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Old 05-05-2012, 12:58 PM   #1
auxmike
 
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DIY : changing the Oxygen / O2 sensor on Yaris hatch MANY PICS

This is just a pictorial of what you will see and what I used to do the job. Do this at your own risk! You can get burned and really screw up your car trying to remove these parts. If you get stuck, you may need to hire a mechanic to to fix your mess, $$$.
I was able to successfully change out both my AF Sensor and the lower oxygen/O2 sensor. I learned real fast that doing this with cold pipes is futile. Upon running the car and getting things hot the job moved quickly.
I started by trying to remove the lower sensor with a cold exhaust and it turned about half a turn even using a large pipe wrench AND a floor jack to push up on the darn wrench! It would not turn.Period. I tried again the next night with a hot exhaust and spraying some WD40 on the point where the sensor meets the threaded bung. I rocked the tool back and fourth as I got it to start turning while continuing with little shots of the WD40. It was SO much easier with a hot pipe! There are pics showing how bad the threads were stripped on that lower sensor, damage from working with a cold pipe and almost snapping off the sensor... The sensors connector plug is INSIDE the car, you will need to remove the center consol to unplug it and feed the new wires in.
The top one was done using the same technique. That one was EASY. I only needed a 3/8 drive ratchet with the shorter cast steel tool to crack it loose. After hearing how members trying to remove these top units were unable to, I wonder if they used heat to open up the threads first, or if I got REAL lucky taking the risk getting it out without hiring a mechanic.
There's a black metal plate that's bolted onto the engine just above the axel boot. Remove the nut from the right side and the bolt from the left side using a 12mm dep socket. I used a 1/4 drive no problem. If you don't remove this plate first don't bother attempting the job.
I've added many pics. Some show a few variations of tools you can use to turn that stubborn sensor. Having them all lets you switch between them as needed. WD40 is a lot better than it gets credit for. After I started the car there was some smoke coming off the pipes as the lubricant burn off.
I was super happy with the results!
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Old 05-05-2012, 01:02 PM   #2
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#2
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Old 05-05-2012, 01:04 PM   #3
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#3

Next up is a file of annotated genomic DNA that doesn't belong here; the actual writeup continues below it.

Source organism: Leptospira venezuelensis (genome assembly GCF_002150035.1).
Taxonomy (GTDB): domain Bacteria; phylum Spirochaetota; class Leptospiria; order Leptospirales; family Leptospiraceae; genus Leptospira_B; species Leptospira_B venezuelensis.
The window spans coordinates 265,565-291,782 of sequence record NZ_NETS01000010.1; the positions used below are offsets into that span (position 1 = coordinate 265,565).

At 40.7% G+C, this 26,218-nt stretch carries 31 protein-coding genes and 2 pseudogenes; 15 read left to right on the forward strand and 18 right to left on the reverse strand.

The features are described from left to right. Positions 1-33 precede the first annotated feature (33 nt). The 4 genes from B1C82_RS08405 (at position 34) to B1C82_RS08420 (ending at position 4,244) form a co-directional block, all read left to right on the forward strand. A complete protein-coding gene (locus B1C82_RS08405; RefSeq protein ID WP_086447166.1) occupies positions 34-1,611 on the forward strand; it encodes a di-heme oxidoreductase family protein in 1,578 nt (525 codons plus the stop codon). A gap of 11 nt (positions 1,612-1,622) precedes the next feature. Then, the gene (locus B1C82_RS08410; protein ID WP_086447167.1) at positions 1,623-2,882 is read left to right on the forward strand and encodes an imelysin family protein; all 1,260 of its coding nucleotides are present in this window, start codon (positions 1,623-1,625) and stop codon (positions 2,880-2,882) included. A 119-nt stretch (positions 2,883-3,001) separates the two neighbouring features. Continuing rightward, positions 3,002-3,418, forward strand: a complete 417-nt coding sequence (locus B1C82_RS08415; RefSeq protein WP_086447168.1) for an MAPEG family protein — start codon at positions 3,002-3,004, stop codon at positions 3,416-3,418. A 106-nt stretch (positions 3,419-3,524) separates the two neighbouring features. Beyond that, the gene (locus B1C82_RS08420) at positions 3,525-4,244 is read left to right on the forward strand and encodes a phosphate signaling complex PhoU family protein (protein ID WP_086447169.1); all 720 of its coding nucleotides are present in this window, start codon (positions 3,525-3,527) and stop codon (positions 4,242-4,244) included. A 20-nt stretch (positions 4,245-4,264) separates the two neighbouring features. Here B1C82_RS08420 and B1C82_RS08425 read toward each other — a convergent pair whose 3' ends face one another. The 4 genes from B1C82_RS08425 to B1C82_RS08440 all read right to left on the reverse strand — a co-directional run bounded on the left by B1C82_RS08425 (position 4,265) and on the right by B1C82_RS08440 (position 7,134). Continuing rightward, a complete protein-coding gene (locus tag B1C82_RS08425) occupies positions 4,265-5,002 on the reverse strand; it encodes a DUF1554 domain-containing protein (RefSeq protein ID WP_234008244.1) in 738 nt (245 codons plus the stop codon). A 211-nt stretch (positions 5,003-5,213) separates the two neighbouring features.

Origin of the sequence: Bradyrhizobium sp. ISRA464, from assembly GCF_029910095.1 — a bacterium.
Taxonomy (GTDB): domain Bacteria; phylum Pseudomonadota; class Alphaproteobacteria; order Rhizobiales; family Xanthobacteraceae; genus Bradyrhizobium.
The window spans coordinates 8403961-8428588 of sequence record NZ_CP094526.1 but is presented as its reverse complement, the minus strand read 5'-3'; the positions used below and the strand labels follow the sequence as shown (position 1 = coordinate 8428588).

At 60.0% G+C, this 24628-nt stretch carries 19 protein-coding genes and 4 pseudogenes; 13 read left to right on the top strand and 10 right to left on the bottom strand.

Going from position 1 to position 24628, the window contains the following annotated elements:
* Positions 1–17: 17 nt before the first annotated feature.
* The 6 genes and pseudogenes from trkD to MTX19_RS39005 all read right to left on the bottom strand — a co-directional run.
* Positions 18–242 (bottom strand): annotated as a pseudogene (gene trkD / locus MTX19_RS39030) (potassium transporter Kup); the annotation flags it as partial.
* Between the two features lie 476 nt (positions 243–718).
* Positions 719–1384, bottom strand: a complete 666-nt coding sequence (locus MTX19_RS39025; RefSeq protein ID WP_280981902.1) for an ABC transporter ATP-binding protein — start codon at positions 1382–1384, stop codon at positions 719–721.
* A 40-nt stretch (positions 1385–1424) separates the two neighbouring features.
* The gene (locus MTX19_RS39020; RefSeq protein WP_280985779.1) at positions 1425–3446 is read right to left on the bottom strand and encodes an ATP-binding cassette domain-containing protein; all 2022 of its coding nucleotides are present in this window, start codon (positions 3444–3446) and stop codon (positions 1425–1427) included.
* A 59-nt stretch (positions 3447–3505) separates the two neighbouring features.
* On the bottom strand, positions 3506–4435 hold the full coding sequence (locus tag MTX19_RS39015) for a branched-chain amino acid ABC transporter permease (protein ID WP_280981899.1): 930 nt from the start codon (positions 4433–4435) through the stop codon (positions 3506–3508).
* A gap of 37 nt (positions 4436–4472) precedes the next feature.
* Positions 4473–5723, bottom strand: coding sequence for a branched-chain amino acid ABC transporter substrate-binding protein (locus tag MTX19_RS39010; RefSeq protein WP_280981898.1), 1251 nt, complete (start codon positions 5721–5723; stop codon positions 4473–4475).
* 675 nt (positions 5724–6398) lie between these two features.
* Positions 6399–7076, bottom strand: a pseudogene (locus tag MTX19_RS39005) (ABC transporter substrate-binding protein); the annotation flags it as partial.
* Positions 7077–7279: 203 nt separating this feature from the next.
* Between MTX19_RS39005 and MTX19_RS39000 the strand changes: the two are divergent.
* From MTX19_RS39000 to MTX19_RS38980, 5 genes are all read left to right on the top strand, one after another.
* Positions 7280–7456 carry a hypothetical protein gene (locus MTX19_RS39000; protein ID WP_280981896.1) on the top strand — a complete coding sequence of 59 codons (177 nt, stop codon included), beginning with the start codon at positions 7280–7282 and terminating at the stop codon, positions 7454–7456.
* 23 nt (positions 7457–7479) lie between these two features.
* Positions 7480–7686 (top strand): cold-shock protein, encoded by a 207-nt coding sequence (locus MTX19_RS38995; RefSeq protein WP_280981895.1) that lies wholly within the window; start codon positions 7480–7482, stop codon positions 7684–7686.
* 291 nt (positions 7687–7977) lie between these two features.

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Old 05-05-2012, 01:18 PM   #4
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Notes;
Denso is OEM evidently, Not NGK/NTK. I thought otherwise.
Sensors cost: Top. $160, Bottom $125. Not cheap but 100% correct with proper wire lengths and fantastic quality. Don't buy the generic one that requires splicing. Pennywise, pound foolish. I like going the cheapest route too, but that top sensor is a super important part and if it's not just right a CEL might go off and you won't be happy.
THe sensors both have 50,000 miles of service. The grey one is from the top. They look pretty good after all those miles. No black soot. I've never seen such a clean set before! Guess I'm not burning oil, LOL! You can't see the fasteners on the black metal plate, but I shoved the camera up into the engine so you can. I used rhino ramps, NOT a jack. I did'nt disconnect the battery, but it's probably safer to. The sensors come pre coated with anti seize. 22mm is the socket size. A 7/8 inche wrench should work too. Don't use a hammer!
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Last edited by auxmike; 05-05-2012 at 01:37 PM.
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Old 05-05-2012, 01:43 PM   #5
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Thanx for DIY. I didn't know there was a special socket for that. May I ask why you replaced them? Was it because of a check engine light problem?
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Old 05-05-2012, 01:53 PM   #6
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No check engine, just a fanatic owner. I figure after 50K of burning Hell the things might be getting a little tired. I used to change my Saturns single wire Sensor every 30,000 mlies. Always with the $56 dealer part too. My old '97 Saturn had a recurring light for both sensors. Car ran kinda bad too, not much power. Well, I found both the sensors for $49 the pair shipped on Ebay! The bottom was Bosch, the top some other brand. Both with exact fit connectors. I saw no point in buying OEM for a 15 YO car with over 170,000 miles on it. The car has so much power now, like new!